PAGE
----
Shifting Gears

Shifting Gears

Sun drifts behind the hills
like a lonely traveler
packing light.
Staring after him,
I stand next to mom
shading my eyes to see how long
he walks horizon’s trail –
his image shrinks and frays.

I try to imagine where Dad is,
what road –
if he’s passed the Wonder Bread factory
or if he’s closer to the Sonoma Mall.
Or maybe he hasn’t even reached the horse ranch yet.

“What time is it?” I ask,
knowing it’s past 5,
climbing into the front seat
and letting my question fade.

The minutes pool. Thirty.
I’d collect them if I could
the way people collect rainwater
in rusty buckets
-use it for another garden –
but I don’t carry a bucket
for lost time.

And when the gravel pops
under Dad’s tires,
the killed engine shifts a hard wind.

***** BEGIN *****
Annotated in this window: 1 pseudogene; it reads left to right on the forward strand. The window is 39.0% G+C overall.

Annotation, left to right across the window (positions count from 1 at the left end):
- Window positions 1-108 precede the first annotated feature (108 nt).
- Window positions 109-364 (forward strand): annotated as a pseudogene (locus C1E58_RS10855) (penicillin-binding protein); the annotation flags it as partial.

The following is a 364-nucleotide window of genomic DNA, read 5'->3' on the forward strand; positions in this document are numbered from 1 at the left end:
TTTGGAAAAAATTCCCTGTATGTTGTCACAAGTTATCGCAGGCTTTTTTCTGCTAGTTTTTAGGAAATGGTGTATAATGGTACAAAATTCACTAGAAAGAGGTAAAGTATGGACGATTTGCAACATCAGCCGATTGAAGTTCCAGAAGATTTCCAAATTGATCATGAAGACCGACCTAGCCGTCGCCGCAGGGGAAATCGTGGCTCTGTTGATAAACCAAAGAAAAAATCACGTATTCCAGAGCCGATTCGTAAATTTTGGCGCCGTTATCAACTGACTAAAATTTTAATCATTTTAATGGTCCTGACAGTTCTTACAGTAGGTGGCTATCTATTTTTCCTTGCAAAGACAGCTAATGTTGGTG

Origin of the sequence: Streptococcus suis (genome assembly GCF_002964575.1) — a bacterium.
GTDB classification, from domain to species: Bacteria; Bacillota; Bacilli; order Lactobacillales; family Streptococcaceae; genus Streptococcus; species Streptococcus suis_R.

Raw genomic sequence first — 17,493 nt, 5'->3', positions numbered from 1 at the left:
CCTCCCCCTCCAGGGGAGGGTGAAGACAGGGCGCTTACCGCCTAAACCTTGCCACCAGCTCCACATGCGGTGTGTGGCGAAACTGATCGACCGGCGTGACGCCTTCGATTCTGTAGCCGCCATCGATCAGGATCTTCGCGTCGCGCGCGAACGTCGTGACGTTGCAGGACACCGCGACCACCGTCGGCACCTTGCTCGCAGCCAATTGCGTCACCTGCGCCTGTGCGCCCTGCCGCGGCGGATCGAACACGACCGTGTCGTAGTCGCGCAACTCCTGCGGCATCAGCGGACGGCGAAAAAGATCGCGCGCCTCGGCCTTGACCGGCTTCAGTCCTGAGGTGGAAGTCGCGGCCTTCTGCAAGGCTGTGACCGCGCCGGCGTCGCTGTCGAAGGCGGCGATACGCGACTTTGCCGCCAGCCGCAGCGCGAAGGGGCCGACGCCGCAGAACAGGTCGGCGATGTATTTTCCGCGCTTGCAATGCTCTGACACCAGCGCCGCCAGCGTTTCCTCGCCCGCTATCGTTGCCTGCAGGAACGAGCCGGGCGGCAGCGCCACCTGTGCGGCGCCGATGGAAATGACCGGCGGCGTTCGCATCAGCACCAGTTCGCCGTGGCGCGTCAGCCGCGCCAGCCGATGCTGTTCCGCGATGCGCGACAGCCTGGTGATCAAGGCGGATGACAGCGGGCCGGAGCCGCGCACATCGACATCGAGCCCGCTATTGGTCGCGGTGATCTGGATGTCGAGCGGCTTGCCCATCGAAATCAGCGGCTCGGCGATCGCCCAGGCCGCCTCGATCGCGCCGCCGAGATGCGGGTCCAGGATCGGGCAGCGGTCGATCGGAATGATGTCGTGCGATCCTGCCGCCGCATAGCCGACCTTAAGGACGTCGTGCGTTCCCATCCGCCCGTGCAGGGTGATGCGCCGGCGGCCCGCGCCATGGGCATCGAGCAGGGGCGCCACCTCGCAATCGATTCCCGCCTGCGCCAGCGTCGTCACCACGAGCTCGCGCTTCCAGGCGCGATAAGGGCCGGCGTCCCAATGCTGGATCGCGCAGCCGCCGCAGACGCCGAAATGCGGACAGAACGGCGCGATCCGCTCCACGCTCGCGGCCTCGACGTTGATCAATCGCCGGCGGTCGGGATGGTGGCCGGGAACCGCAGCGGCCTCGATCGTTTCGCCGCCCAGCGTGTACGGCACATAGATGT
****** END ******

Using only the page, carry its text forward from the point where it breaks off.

In the silence I hear
my brother’s headphones
like a soft, erratic heartbeat.
thumps without pause.

Dad spits a used wad of chewing tobacco
into a white coffee mug.
He doesn’t know he’s late. He brought skittles.
I close my arms around his mint skoal,
cologne –
and somewhere deep in me,
I feel the flicker I turn off
whenever we leave him.

We transfer our things
to the pickup.
My brother on the right.
Dad hops in, swigs water,
spits it out the open door
dumping the sludge like dirty laundry
onto the warm pavement.

In the middle of the truck cab
I am the smallest,
strattling the knob,
waiting for Dad to shift gears.


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